LAUREL COUNTY, Ky. — The meeting room at London City Hall had standing room only Wednesday afternoon as the London City Council met for the first reading of an ordinance establishing a restaurant retail sales tax.
If the second reading of the ordinance also passes, it will establish a three percent restaurant tax used to fund tourism and tourism related events in London and Laurel County.
London is classified as a fourth class city, and is authorized by KRS 91A.400 to levy up to a three percent tax on restaurant sales to fund local tourism commissions. All money received from a restaurant tax must be turned over to the community’s tourism and convention commission.
Currently around 16 percent of cities allowed to levy a restaurant tax have chosen to do so. Although restaurant taxes accounted for only one percent of total tax collection, they provided $11.2 million in revenue in FY 2011.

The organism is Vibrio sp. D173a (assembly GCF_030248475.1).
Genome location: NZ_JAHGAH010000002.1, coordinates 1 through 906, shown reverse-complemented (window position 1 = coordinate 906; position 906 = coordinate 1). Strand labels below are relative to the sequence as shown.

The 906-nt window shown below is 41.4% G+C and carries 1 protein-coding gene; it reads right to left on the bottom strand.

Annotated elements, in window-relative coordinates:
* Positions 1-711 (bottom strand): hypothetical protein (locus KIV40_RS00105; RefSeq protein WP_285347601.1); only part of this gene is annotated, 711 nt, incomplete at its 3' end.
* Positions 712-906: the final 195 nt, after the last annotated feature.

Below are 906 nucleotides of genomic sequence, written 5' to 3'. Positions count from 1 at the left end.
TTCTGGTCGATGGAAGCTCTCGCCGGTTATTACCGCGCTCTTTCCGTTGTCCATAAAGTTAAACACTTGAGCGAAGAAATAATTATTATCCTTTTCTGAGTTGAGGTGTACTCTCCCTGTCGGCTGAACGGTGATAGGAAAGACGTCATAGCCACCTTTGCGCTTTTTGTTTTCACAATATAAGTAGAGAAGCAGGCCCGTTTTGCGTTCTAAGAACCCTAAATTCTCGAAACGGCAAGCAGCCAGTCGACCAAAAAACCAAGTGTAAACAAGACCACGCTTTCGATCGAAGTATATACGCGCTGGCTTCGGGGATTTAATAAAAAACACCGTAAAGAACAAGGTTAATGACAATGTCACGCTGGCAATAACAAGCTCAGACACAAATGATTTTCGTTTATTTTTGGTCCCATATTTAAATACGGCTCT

London Tourism and Convention Commission Chairman Bill Dezarn said that the tax will generate an estimated $1.9 million and that the funds will be used to bring more business to Laurel County through tourism and events. Dezarn also said that he and the city tourism commission plan to work along side the London-Laurel County Tourism Commission to make Laurel County a tourism destination.
Chris Robinson of London Downtown also supported the tax saying that it could be used to fund parks, sports fields, sports facilities, youth activities, sidewalks for pedestrians and cyclists, arts and entertainment, downtown development, seasonal community events or even hospitality training for restaurants, hotels and other businesses.
“As of 2013, 42 communities in the state have established a restaurant tax to benefit the community and promote tourism,” Robinson added. “Many cities in our region have restaurant taxes including Corbin, with a three percent tax; Williamsburg, with a three percent tax; Mt. Vernon, with a three percent tax; Burnside, with a three percent tax; Berea, with a three percent tax; Barbourville, with a three percent tax; Pineville, with a three percent tax and Harlan with a three percent tax.”